This poll shows the attempted coup against Theresa May has badly backfired
Reuters / Matt Dunham
- A failed coup against Theresa May has backfired.
- The prime minister now has the strongest backing among the voters since the last general election.
- Just 33% of voters wanted May to stay in office last week, compared to 46% now.
- The increase in support comes against a backdrop of an attempted coup, with Tory Brexiteers marshaled by Jacob Rees-Mogg trying to force a no-confidence vote in the prime minister.
LONDON - The attempted coup against Theresa May led by Conservative Brexiteers has backfired dramatically, with a rapidly increasing number of voters now saying she should remain as prime minister.
One week ago, 33% of voters wanted Theresa May to stay in her post, while 47% wanted her to leave, according to a YouGov poll for the Times. However, after a week in which the calls for her to stand down, led by Conservative MP Jacob Rees-Moggm have dominated the headlines, 46% now want her to stay and 34% want her to stand down. This is the strongest backing she has received on this measure since the last general election.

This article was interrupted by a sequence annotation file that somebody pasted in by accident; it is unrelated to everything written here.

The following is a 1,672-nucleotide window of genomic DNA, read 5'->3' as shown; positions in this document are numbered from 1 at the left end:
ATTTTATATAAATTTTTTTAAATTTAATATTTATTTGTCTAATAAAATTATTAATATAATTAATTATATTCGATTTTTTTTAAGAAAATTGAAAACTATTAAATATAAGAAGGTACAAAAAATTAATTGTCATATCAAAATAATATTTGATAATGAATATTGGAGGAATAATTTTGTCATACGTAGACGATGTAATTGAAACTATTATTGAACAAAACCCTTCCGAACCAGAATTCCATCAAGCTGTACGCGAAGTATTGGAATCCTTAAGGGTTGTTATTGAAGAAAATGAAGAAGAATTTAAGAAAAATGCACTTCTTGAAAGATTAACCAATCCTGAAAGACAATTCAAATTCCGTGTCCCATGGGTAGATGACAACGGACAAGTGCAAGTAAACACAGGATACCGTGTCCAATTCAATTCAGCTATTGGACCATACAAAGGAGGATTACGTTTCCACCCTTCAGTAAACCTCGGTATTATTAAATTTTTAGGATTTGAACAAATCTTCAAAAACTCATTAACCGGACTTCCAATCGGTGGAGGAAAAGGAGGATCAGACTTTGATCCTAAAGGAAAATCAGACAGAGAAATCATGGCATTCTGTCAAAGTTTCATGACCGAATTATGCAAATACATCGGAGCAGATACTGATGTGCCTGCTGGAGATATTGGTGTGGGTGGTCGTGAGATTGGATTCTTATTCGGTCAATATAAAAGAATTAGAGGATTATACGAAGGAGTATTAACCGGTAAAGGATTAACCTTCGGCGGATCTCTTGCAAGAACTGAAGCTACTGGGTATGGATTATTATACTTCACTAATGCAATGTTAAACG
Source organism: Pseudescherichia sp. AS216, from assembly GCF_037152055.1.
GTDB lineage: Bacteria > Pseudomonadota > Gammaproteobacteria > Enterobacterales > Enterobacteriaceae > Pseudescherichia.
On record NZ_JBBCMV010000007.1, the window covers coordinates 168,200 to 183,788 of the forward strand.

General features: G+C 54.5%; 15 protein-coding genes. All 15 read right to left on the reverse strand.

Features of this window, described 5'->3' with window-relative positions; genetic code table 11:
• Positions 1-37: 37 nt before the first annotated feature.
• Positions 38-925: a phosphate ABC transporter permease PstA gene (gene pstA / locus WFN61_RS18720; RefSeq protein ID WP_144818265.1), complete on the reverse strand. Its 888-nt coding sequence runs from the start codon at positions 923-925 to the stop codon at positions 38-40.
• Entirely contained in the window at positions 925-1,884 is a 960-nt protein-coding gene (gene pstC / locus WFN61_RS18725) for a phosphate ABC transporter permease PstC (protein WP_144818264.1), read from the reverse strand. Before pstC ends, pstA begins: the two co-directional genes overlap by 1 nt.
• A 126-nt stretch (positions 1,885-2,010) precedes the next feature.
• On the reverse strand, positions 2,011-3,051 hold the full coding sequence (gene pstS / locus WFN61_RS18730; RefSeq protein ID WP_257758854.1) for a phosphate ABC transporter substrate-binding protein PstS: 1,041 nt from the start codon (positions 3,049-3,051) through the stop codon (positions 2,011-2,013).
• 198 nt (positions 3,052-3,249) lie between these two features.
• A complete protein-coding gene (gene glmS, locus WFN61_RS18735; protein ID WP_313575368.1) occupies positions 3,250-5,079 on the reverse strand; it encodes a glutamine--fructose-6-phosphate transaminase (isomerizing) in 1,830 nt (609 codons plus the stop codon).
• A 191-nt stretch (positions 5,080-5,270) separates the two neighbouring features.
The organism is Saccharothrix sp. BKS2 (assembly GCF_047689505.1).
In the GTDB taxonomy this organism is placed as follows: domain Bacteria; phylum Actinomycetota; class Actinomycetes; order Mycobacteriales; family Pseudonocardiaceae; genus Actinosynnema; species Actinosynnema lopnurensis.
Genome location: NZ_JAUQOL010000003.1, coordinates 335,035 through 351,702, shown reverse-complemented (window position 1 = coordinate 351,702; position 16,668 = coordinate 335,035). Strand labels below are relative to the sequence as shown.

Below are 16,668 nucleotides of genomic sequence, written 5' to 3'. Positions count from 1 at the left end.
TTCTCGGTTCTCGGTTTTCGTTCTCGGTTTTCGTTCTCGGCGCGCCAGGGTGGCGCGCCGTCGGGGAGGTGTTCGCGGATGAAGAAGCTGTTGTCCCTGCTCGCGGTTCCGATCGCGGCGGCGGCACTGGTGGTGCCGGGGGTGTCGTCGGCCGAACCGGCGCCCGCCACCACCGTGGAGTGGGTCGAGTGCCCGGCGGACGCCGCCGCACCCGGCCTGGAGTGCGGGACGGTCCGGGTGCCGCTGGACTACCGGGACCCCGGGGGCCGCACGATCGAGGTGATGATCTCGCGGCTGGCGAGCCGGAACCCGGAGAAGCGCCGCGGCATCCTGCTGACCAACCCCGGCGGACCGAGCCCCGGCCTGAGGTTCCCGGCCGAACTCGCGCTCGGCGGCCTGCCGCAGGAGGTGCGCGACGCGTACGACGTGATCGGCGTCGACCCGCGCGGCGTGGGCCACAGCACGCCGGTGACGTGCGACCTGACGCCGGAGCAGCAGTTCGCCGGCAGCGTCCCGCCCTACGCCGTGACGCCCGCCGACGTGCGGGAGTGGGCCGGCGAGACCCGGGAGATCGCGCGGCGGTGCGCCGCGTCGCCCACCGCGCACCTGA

The poll shows that May's popularity has particularly increased among Conservative voters. A week ago, 43% who voted Conservative in the 2017 general election said they wanted her to stand down. Now, only 27% want her to resign. The proportion of Leave voters who want her to resign also dropped from 55% a week ago to 39%.
The shift in support will be a relief to Downing Street, whose spin operation has been in overdrive as the prime minister attempts to sell her Brexit deal to voters and sceptical MPs. She heads to Brussels on Wednesday afternoon to wrap up the final part of negotiations on the political declaration, a document which will outline the future UK-EU relationship.
The botched coup
Dan Kitwood / Getty
Theresa May has been the subject of an ongoing attempted coup since she announced the shape of her Brexit deal last week. Jacob-Rees Mogg, chairman of the Brexit-supporting European Research Group of Tory MPs, announced that he had lost the confidence of the prime minister and his influential deputy Steve Baker followed shortly after.
Twenty-four Tory MPs have publicly submitted letters of no-confidence in the prime minister, short of the 48 required to trigger a no-confidence vote in her leadership. Others are believed to have submitted letters privately. Baker said last week that he was confident that enough MPs had submitted letters in order to trigger the process of toppling the prime minister. However, after the letters failed to materialise, he was forced to admit that the episode had left him "answering questions about my own credibility."
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